Six years ago, almost to the day, I originally posted this short story on Facebook. A writer friend and I had a tradition of finding a picture and both writing a story to it – and it was always fascinating to see how differently we interpreted the picture.
This one, however, I think was the most profound to me because as I wrote it, I discovered the same thing that Ana did in this story. And upon returning from a trip to New York City, I realized this same truth again – because New York also had a piece of home about it that needed collecting. And I’m so grateful I got that opportunity.
So, once again, here’s to the beauty of what traveling gives to a person.
She loved to capture beauty. It’s what she felt she did best … see the beauty in the common, the ordinary, the unusual or the out-of-the-ordinary, and with a few clicks of her camera shutter, claim the moment forever on film. Most of all, she craved the old stuff … the vintage signs, the rusting gates, the cobblestone streets – which is why she felt so restless at home in boring old Helena, Montana.
“What is there here that could ever capture the artist’s eye?” Ana asked her best friend Caleb one Sunday afternoon over a late lunch. She arched her eyebrow critically at him, taking a sip of her iced mocha and daring him to come up with an answer that would satisfy her.
Caleb only smiled at her and shook his head. He knew this girl and her vagabond, artsy heart all too well. He knew of her ideals which she spoke of often and clung to with vivid tenacity.
“Depends on which artist you ask,” he replied, swirling a French fry in ketchup. “Some artists happen to think Montana is beautiful.”
“Yeah, but I’m not that kind of artist,” Ana scoffed. “Not the cowboy, rugged, wild West type. I swear I was born in the wrong place.”
Caleb paused, studying Ana’s set face, knowing how they disagreed.
“Ana, do you honestly think you’d be completely satisfied if you went somewhere else? Do you think it would take care of the restlessness in your heart?”
Ana hesitated not a moment. “Absolutely. Caleb, there are places calling to my heart that I’ve been longing to go since I was a little girl. I know that I could grow so much more as an artist in places back East or even better, in Europe. I have to go … I can’t stay in Helena for too much longer.”
Though Caleb hadn’t said anything at the time, Ana knew that he couldn’t bring himself to agree with her. He believed that traveling was good for a person – and he had no doubt of the inspiration that those places would bring her artist’s mind. But he simply didn’t believe in the deep intrinsic need to go those places like Ana did. He thought that a visit to Mount Rushmore to sight-see for a day was good enough and then you returned home for good. Ana, on the other hand, felt history calling to her and though she couldn’t explain it, she had to answer the call.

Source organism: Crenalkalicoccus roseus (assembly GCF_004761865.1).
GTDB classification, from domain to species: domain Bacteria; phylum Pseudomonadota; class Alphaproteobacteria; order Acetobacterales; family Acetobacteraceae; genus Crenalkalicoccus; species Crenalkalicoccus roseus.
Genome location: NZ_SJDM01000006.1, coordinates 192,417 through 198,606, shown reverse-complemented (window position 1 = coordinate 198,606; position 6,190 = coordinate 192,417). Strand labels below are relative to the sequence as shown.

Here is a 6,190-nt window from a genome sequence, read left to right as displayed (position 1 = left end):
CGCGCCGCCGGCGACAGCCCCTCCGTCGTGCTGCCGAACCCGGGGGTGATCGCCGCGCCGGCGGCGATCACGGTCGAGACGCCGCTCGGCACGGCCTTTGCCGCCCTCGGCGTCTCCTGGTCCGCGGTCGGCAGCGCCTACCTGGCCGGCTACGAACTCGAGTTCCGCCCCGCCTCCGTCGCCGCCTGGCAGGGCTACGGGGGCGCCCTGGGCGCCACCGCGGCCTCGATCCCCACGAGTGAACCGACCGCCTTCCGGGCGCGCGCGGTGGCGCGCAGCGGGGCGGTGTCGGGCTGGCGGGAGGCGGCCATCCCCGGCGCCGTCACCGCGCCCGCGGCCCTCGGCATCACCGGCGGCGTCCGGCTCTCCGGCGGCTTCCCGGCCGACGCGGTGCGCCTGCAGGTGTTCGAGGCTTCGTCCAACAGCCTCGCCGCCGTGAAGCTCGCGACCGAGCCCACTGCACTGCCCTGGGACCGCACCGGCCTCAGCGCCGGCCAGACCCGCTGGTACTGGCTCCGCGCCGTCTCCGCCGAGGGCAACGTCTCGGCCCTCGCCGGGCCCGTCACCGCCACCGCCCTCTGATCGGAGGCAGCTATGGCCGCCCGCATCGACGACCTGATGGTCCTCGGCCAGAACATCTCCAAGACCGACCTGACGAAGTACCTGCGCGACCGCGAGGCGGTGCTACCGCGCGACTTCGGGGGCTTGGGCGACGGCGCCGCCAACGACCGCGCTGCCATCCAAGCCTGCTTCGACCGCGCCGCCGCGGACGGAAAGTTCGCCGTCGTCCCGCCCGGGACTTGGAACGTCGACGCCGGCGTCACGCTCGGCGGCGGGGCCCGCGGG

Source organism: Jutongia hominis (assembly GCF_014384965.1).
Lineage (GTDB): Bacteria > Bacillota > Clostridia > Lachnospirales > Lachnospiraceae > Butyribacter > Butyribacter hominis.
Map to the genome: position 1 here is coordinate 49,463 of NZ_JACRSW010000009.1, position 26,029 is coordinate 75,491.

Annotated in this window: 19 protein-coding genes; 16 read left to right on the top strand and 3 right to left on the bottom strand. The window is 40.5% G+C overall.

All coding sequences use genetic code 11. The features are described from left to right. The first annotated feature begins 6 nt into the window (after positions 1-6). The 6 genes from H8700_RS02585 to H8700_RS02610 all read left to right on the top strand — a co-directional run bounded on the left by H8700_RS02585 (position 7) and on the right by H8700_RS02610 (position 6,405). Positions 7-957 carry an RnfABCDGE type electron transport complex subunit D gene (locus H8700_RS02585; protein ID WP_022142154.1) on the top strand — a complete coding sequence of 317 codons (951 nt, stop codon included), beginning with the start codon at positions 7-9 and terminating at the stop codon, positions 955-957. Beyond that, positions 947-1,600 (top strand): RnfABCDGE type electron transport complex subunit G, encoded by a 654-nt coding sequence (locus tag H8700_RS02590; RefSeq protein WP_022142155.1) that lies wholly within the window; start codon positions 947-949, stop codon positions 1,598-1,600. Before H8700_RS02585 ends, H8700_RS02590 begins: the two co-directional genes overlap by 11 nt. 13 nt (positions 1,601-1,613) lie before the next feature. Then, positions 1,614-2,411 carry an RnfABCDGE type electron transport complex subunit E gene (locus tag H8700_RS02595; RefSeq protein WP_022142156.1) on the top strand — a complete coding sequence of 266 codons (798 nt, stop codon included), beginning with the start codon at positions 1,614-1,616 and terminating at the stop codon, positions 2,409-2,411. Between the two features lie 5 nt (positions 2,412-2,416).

And so she had left. After working long enough to save up money to travel, Ana had ended up in England for a study abroad program. It was here that her camera shutter button was always clicking … it was here amongst the ancient buildings and storied architecture that she felt herself coming alive. She had known it all along, and Caleb had been wrong. She had been destined for this place … and places like it.
One rainy Sunday afternoon, when her friends were out and homework was null and void, Ana found herself roaming her flat with increasing boredom. With nothing better to do, she decided to grab her camera and bag, and take the scooter out for some exploration. Lizzie had been telling her of these back streets filled with photographic inspiration, and she had to see them for herself.
Away she went, loving the wind streaming through her hair, the chilly air from a rain-washed world, and the smell of ancient stories all around her. Everything about this beautiful setting was so far from her Western American hometown, that it was hard to describe the joy that crept into her soul because of it.
Slowly, Ana traversed narrow streets, lined with old storefronts, waiting for the perfect moment to capture her eye. And then suddenly – there it was. On one side of her were somewhat trashy storefronts, with graffiti etched around the doorframes, but on the other stood a moment out of the past. It literally looked like it could have been lifted from an eighteenth-century storybook and dropped into her current life … a little, plump stone cottage with ivy curling cozily into every crack … a wrought-iron fence with a gate that just begged to be creakily opened … a cozy red front door … the quaintest peaked roof with dormer windows peering out like the shaggy eyebrows of her grandfather – this was a place where dreams were born and nurtured into reality.